Dr. Andrew Feigin, MD, demonstrates a simple cognitive test to his colleague Jean Ayun, RN.Dr. Paul J. Mattis, PhD, (left) demonstrates a tabletop test of cognitive functioning, administered to volunteers. His colleague Dr. Waturo Sato, MD, PhD, is posing as a stand-in test subject.Dr. Vijay Dhawan, PhD, shows a patient/volunteer where to read the questions for a test of cognitive functioning, while the PET scanner (large, doughnut-shaped apparatus) maps changes in the patient/volunteer's brain.
Dr. Andrew Feigin, MD, demonstrates a simple cognitive test to his colleague Jean Ayun, RN.
Dr. Paul J. Mattis, PhD, (left) demonstrates a tabletop test of cognitive functioning, administered to volunteers. His colleague Dr. Waturo Sato, MD, PhD, is posing as a stand-in test subject.
Dr. Vijay Dhawan, PhD, shows a patient/volunteer where to read the questions for a test of cognitive functioning, while the PET scanner (large, doughnut-shaped apparatus) maps changes in the patient/volunteer’s brain.

Enrolling as a volunteer subject in a research study is one of the most satisfying ways you can help end the scourge of Parkinson’s and other neurodegenerative diseases.

In particular, if you have Parkinson’s disease, or even if you are a healthy individual, you may be eligible to take part in studies that can help medical scientists learn to treat and prevent this debilitating illness.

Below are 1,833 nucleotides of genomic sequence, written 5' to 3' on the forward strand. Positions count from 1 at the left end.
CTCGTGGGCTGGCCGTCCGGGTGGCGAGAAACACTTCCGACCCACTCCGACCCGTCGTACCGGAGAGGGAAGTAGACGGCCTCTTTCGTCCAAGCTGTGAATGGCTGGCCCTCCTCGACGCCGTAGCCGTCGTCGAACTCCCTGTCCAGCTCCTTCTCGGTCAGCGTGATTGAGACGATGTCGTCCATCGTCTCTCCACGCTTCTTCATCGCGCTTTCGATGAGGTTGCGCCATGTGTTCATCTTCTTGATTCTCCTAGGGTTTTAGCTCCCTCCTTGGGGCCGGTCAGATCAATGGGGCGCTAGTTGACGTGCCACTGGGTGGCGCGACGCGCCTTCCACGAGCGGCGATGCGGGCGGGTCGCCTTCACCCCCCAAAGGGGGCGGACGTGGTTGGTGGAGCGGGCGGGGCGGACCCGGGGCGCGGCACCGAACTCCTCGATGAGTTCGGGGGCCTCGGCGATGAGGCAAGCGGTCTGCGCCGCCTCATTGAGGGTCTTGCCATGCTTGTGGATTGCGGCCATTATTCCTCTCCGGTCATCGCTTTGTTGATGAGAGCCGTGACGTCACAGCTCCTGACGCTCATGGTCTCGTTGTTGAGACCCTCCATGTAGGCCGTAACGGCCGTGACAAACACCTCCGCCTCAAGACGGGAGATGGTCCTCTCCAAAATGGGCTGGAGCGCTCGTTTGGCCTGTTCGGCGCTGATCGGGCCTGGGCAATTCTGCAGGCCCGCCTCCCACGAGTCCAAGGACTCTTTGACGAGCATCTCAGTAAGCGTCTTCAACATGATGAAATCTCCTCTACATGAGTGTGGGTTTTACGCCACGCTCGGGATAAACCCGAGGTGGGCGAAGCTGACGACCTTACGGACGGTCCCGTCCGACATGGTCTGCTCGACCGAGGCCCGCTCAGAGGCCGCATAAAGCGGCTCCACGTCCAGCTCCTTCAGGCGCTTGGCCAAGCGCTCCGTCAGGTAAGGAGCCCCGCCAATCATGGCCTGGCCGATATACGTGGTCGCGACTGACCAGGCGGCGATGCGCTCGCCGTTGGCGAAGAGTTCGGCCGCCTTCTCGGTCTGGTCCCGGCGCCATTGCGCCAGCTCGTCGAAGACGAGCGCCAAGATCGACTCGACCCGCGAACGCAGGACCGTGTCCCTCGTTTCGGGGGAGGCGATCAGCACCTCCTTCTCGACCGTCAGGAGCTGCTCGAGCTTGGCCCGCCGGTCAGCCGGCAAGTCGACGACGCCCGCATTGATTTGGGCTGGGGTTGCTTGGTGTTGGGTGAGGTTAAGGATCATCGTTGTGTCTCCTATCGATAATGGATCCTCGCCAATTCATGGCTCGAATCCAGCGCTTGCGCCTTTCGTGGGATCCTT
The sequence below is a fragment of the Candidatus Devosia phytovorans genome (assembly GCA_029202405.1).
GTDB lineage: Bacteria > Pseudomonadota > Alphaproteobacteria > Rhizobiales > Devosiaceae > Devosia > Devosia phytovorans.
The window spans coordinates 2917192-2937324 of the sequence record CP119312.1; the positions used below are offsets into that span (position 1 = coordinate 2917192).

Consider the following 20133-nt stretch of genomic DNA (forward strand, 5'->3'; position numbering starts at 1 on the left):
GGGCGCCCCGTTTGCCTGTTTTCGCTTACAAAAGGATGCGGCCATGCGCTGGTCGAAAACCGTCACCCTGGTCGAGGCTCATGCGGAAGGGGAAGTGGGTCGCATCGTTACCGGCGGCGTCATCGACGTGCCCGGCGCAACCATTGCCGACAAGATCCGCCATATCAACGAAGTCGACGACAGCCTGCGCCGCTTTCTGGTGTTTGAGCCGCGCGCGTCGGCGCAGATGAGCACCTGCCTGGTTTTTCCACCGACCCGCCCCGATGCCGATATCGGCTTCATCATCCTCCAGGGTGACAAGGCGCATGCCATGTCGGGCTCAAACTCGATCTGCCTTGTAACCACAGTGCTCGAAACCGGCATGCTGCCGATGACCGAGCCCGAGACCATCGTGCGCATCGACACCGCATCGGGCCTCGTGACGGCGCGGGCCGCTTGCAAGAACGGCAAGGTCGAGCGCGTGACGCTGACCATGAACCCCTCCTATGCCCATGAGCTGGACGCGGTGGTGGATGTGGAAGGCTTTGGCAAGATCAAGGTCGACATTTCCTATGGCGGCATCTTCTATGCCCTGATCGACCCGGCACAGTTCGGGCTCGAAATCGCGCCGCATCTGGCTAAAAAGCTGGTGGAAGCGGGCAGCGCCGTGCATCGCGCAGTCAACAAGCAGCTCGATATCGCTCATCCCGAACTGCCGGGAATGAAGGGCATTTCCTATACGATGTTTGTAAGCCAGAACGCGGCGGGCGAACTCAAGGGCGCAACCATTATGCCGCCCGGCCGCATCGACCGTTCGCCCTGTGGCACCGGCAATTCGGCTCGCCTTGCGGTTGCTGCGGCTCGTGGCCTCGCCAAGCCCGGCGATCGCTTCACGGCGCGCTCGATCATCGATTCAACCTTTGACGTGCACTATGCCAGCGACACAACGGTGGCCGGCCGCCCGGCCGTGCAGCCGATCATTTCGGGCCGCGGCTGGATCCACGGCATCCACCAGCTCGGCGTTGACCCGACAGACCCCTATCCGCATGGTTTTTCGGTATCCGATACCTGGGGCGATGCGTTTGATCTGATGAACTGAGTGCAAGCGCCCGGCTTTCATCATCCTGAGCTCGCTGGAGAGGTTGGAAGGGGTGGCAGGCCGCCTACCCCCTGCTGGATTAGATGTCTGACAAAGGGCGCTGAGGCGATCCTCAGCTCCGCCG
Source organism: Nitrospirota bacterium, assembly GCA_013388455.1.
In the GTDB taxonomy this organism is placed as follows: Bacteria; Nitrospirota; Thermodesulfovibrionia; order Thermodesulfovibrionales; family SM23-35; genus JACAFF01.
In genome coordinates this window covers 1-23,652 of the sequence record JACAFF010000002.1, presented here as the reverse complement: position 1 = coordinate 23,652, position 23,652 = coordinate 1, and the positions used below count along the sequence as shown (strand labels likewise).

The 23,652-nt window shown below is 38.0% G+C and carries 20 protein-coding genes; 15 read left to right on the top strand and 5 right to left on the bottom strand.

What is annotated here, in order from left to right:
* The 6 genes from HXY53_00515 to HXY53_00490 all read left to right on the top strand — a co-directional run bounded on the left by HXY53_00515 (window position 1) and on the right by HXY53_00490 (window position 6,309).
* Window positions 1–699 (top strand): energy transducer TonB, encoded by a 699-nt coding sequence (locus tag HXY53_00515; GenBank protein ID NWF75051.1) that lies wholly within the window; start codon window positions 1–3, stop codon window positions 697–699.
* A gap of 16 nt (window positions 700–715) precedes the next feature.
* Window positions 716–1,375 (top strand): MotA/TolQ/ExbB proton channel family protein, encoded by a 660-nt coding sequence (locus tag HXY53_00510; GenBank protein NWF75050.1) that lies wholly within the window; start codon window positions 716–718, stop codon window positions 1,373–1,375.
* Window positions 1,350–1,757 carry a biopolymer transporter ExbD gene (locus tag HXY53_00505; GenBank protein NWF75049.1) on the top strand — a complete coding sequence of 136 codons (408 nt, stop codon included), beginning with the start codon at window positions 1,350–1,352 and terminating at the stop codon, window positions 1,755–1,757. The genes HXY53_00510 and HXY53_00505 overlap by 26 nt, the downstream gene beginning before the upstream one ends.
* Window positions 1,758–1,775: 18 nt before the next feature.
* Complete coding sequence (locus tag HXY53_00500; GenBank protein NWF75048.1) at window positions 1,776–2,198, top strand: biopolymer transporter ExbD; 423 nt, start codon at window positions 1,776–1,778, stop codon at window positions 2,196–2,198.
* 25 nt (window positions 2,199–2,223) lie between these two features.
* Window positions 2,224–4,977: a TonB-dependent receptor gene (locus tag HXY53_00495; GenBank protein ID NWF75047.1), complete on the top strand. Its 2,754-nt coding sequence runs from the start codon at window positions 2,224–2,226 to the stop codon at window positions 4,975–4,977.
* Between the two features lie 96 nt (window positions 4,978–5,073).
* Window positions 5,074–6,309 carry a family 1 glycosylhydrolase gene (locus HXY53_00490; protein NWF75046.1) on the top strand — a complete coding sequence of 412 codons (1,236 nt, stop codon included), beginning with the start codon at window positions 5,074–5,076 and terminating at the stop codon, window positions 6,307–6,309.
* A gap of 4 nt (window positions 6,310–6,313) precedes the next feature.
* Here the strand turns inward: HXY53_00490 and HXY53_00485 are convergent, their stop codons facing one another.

You can enroll in a research study at the Center for Neurosciences by contacting:


Toni Fitzpatrick, MA
Research Coordinator
tflanaga@northwell.edu
Phone: 516-562-2685

Loreta Quartarolo
Research Coordinator
lquartar@northwell.edu
Phone: 516-562-1168


Current research studies are focusing on the following important topics:

  • Involuntary movements, also known as dyskinesias, associated with levodopa treatment. What is the cause of this medication side effect?
  • Memory and thinking impairment and mood disorders in PD. The role of accumulated protein in the brain.
  • Effect of treatment on individuals taking medication for the first time.
  • Differences in brain activity between patients with PD and other forms of parkinsonism such as multiple system atrophy (MSA), progressive supranuclear palsy (PSP), and corticobasal ganglionic degeneration (CBGD). Can brain imaging determine which disorder a patient has?
  • Rapid eye movement (REM) sleep behavior disorder (acting out of dreams during the REM sleep phase). Is there a link between this sleep disorder and PD?

For more information about becoming a volunteer for studies of Parkinson’s disease at the Center for Neurosciences, download this brief brochure.

For general information about volunteering for medical research studies, click Frequently Asked Questions (FAQ) for research participants.

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